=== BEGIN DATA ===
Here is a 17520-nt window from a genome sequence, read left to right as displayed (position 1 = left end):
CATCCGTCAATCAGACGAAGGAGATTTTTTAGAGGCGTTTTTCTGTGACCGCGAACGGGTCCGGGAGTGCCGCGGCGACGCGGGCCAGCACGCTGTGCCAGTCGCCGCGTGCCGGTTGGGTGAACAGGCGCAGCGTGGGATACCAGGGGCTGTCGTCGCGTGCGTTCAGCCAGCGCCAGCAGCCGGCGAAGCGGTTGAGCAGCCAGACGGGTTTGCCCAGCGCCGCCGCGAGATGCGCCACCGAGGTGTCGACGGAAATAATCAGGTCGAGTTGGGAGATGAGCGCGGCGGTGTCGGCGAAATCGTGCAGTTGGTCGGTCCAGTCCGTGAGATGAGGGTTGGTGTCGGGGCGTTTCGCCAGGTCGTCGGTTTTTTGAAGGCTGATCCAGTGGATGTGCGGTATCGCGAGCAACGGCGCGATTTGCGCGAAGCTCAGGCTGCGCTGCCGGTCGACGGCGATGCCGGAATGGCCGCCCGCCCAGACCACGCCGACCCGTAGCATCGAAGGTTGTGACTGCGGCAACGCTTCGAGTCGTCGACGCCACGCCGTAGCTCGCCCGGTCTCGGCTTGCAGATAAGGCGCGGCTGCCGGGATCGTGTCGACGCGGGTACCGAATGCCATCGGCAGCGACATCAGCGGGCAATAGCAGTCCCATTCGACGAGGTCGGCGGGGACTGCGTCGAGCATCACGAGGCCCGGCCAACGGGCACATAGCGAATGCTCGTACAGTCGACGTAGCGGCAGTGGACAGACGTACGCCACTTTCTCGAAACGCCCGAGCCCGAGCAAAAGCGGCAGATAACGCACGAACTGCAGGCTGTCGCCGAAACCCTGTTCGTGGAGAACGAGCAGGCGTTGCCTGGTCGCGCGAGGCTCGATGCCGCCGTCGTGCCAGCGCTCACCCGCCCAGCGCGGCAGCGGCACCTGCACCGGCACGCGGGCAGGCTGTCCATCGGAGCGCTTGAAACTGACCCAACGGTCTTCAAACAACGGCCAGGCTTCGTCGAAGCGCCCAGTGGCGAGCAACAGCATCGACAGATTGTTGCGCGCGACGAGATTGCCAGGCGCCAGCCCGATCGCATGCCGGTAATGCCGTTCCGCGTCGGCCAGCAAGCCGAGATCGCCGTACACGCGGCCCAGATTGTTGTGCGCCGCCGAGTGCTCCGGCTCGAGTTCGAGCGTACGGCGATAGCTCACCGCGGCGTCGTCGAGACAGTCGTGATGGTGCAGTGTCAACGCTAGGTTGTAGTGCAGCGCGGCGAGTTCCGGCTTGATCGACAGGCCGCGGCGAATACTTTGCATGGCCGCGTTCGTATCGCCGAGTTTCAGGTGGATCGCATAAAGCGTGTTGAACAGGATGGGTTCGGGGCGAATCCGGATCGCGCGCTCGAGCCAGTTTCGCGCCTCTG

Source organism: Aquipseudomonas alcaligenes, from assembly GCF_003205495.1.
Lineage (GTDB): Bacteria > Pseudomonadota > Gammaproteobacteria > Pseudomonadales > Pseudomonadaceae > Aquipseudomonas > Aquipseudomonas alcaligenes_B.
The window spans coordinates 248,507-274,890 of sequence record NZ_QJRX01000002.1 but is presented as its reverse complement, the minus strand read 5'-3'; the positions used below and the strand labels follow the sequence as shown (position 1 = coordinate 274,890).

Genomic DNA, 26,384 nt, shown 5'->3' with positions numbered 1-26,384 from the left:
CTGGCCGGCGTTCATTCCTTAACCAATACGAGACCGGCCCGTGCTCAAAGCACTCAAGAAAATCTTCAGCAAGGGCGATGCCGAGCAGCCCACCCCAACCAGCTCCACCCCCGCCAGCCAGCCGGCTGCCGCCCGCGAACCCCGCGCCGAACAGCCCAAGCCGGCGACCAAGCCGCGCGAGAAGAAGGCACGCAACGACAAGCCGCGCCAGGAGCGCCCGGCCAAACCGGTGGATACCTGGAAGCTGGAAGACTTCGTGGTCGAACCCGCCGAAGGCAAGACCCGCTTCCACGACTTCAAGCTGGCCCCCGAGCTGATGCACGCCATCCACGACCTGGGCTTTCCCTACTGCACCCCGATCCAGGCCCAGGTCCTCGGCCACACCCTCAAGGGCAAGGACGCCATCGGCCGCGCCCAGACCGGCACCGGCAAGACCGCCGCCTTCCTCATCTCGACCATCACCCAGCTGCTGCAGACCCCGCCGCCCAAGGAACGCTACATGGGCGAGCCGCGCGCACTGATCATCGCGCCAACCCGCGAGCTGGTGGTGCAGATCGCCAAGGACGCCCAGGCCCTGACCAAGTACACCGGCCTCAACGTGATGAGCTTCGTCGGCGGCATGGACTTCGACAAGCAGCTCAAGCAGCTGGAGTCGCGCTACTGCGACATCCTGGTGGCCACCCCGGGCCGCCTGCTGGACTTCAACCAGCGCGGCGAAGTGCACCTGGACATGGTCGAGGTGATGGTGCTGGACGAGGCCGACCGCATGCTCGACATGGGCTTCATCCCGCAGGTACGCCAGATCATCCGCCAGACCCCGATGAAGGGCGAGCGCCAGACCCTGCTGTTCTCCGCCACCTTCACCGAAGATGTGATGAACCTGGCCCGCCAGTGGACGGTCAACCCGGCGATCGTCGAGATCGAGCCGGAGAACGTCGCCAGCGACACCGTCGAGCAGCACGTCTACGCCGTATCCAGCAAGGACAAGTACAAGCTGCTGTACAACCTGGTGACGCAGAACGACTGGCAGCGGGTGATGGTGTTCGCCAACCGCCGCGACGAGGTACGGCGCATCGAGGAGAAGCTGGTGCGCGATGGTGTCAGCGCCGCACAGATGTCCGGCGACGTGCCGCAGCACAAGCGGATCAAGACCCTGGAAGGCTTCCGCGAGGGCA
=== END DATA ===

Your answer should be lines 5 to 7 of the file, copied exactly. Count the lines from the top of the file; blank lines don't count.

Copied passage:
The window spans coordinates 248,507-274,890 of sequence record NZ_QJRX01000002.1 but is presented as its reverse complement, the minus strand read 5'-3'; the positions used below and the strand labels follow the sequence as shown (position 1 = coordinate 274,890).

Genomic DNA, 26,384 nt, shown 5'->3' with positions numbered 1-26,384 from the left:
CTGGCCGGCGTTCATTCCTTAACCAATACGAGACCGGCCCGTGCTCAAAGCACTCAAGAAAATCTTCAGCAAGGGCGATGCCGAGCAGCCCACCCCAACCAGCTCCACCCCCGCCAGCCAGCCGGCTGCCGCCCGCGAACCCCGCGCCGAACAGCCCAAGCCGGCGACCAAGCCGCGCGAGAAGAAGGCACGCAACGACAAGCCGCGCCAGGAGCGCCCGGCCAAACCGGTGGATACCTGGAAGCTGGAAGACTTCGTGGTCGAACCCGCCGAAGGCAAGACCCGCTTCCACGACTTCAAGCTGGCCCCCGAGCTGATGCACGCCATCCACGACCTGGGCTTTCCCTACTGCACCCCGATCCAGGCCCAGGTCCTCGGCCACACCCTCAAGGGCAAGGACGCCATCGGCCGCGCCCAGACCGGCACCGGCAAGACCGCCGCCTTCCTCATCTCGACCATCACCCAGCTGCTGCAGACCCCGCCGCCCAAGGAACGCTACATGGGCGAGCCGCGCGCACTGATCATCGCGCCAACCCGCGAGCTGGTGGTGCAGATCGCCAAGGACGCCCAGGCCCTGACCAAGTACACCGGCCTCAACGTGATGAGCTTCGTCGGCGGCATGGACTTCGACAAGCAGCTCAAGCAGCTGGAGTCGCGCTACTGCGACATCCTGGTGGCCACCCCGGGCCGCCTGCTGGACTTCAACCAGCGCGGCGAAGTGCACCTGGACATGGTCGAGGTGATGGTGCTGGACGAGGCCGACCGCATGCTCGACATGGGCTTCATCCCGCAGGTACGCCAGATCATCCGCCAGACCCCGATGAAGGGCGAGCGCCAGACCCTGCTGTTCTCCGCCACCTTCACCGAAGATGTGATGAACCTGGCCCGCCAGTGGACGGTCAACCCGGCGATCGTCGAGATCGAGCCGGAGAACGTCGCCAGCGACACCGTCGAGCAGCACGTCTACGCCGTATCCAGCAAGGACAAGTACAAGCTGCTGTACAACCTGGTGACGCAGAACGACTGGCAGCGGGTGATGGTGTTCGCCAACCGCCGCGACGAGGTACGGCGCATCGAGGAGAAGCTGGTGCGCGATGGTGTCAGCGCCGCACAGATGTCCGGCGACGTGCCGCAGCACAAGCGGATCAAGACCCTGGAAGGCTTCCGCGAGGGCA